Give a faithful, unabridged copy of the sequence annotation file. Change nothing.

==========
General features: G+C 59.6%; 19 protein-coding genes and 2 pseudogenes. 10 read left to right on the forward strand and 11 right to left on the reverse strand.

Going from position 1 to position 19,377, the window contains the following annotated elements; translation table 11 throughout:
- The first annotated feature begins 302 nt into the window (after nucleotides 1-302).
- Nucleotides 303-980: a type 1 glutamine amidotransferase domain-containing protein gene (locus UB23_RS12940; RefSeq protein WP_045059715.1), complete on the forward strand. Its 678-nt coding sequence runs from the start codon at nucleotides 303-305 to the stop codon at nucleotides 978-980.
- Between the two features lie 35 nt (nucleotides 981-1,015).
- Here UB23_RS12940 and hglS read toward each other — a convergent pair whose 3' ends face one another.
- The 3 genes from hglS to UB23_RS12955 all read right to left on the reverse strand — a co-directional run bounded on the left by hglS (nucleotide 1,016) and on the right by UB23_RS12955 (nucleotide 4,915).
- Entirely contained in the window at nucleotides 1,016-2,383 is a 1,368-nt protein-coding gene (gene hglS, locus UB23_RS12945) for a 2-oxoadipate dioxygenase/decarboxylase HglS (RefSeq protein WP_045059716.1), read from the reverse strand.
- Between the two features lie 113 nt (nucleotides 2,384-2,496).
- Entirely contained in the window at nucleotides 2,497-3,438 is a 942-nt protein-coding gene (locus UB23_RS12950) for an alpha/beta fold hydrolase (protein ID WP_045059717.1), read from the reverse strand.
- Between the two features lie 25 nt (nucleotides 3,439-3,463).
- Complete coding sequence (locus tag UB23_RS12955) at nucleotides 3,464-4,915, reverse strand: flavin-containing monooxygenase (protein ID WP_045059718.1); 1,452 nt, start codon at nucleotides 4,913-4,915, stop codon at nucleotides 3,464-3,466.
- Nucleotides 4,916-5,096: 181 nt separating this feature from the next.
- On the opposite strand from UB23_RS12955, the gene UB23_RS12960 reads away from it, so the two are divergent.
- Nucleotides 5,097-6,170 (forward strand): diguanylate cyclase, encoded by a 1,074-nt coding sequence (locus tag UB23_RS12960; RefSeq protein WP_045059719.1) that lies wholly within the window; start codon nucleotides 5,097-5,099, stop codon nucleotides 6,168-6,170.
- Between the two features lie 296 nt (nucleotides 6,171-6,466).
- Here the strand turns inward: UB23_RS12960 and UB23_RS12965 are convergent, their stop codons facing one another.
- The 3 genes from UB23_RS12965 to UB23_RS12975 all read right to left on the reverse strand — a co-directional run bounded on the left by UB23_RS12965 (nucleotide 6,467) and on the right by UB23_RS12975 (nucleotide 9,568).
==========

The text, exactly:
General features: G+C 59.6%; 19 protein-coding genes and 2 pseudogenes. 10 read left to right on the forward strand and 11 right to left on the reverse strand.

Going from position 1 to position 19,377, the window contains the following annotated elements; translation table 11 throughout:
- The first annotated feature begins 302 nt into the window (after nucleotides 1-302).
- Nucleotides 303-980: a type 1 glutamine amidotransferase domain-containing protein gene (locus UB23_RS12940; RefSeq protein WP_045059715.1), complete on the forward strand. Its 678-nt coding sequence runs from the start codon at nucleotides 303-305 to the stop codon at nucleotides 978-980.
- Between the two features lie 35 nt (nucleotides 981-1,015).
- Here UB23_RS12940 and hglS read toward each other — a convergent pair whose 3' ends face one another.
- The 3 genes from hglS to UB23_RS12955 all read right to left on the reverse strand — a co-directional run bounded on the left by hglS (nucleotide 1,016) and on the right by UB23_RS12955 (nucleotide 4,915).
- Entirely contained in the window at nucleotides 1,016-2,383 is a 1,368-nt protein-coding gene (gene hglS, locus UB23_RS12945) for a 2-oxoadipate dioxygenase/decarboxylase HglS (RefSeq protein WP_045059716.1), read from the reverse strand.
- Between the two features lie 113 nt (nucleotides 2,384-2,496).
- Entirely contained in the window at nucleotides 2,497-3,438 is a 942-nt protein-coding gene (locus UB23_RS12950) for an alpha/beta fold hydrolase (protein ID WP_045059717.1), read from the reverse strand.
- Between the two features lie 25 nt (nucleotides 3,439-3,463).
- Complete coding sequence (locus tag UB23_RS12955) at nucleotides 3,464-4,915, reverse strand: flavin-containing monooxygenase (protein ID WP_045059718.1); 1,452 nt, start codon at nucleotides 4,913-4,915, stop codon at nucleotides 3,464-3,466.
- Nucleotides 4,916-5,096: 181 nt separating this feature from the next.
- On the opposite strand from UB23_RS12955, the gene UB23_RS12960 reads away from it, so the two are divergent.
- Nucleotides 5,097-6,170 (forward strand): diguanylate cyclase, encoded by a 1,074-nt coding sequence (locus tag UB23_RS12960; RefSeq protein WP_045059719.1) that lies wholly within the window; start codon nucleotides 5,097-5,099, stop codon nucleotides 6,168-6,170.
- Between the two features lie 296 nt (nucleotides 6,171-6,466).
- Here the strand turns inward: UB23_RS12960 and UB23_RS12965 are convergent, their stop codons facing one another.
- The 3 genes from UB23_RS12965 to UB23_RS12975 all read right to left on the reverse strand — a co-directional run bounded on the left by UB23_RS12965 (nucleotide 6,467) and on the right by UB23_RS12975 (nucleotide 9,568).